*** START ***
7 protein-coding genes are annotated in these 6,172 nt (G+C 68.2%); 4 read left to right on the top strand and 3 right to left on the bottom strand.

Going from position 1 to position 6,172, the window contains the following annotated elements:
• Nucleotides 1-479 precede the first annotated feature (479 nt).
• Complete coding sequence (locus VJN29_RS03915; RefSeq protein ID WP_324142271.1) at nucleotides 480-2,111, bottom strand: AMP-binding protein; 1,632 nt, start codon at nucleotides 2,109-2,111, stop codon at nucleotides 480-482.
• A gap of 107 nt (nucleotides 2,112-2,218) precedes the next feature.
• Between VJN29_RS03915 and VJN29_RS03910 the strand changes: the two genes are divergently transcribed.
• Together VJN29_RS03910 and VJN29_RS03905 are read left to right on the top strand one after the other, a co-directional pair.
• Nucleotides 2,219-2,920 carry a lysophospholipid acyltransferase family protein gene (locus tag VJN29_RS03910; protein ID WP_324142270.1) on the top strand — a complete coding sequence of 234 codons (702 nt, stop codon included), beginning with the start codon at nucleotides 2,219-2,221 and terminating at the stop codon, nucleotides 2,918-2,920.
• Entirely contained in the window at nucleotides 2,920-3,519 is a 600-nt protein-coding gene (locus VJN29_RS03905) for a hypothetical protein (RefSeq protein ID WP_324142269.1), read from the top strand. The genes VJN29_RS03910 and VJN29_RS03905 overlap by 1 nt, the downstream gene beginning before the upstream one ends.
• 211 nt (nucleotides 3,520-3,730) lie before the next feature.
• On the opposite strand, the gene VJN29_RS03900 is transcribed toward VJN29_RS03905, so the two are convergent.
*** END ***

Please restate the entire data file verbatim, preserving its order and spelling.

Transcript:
7 protein-coding genes are annotated in these 6,172 nt (G+C 68.2%); 4 read left to right on the top strand and 3 right to left on the bottom strand.

Going from position 1 to position 6,172, the window contains the following annotated elements:
• Nucleotides 1-479 precede the first annotated feature (479 nt).
• Complete coding sequence (locus VJN29_RS03915; RefSeq protein ID WP_324142271.1) at nucleotides 480-2,111, bottom strand: AMP-binding protein; 1,632 nt, start codon at nucleotides 2,109-2,111, stop codon at nucleotides 480-482.
• A gap of 107 nt (nucleotides 2,112-2,218) precedes the next feature.
• Between VJN29_RS03915 and VJN29_RS03910 the strand changes: the two genes are divergently transcribed.
• Together VJN29_RS03910 and VJN29_RS03905 are read left to right on the top strand one after the other, a co-directional pair.
• Nucleotides 2,219-2,920 carry a lysophospholipid acyltransferase family protein gene (locus tag VJN29_RS03910; protein ID WP_324142270.1) on the top strand — a complete coding sequence of 234 codons (702 nt, stop codon included), beginning with the start codon at nucleotides 2,219-2,221 and terminating at the stop codon, nucleotides 2,918-2,920.
• Entirely contained in the window at nucleotides 2,920-3,519 is a 600-nt protein-coding gene (locus VJN29_RS03905) for a hypothetical protein (RefSeq protein ID WP_324142269.1), read from the top strand. The genes VJN29_RS03910 and VJN29_RS03905 overlap by 1 nt, the downstream gene beginning before the upstream one ends.
• 211 nt (nucleotides 3,520-3,730) lie before the next feature.
• On the opposite strand, the gene VJN29_RS03900 is transcribed toward VJN29_RS03905, so the two are convergent.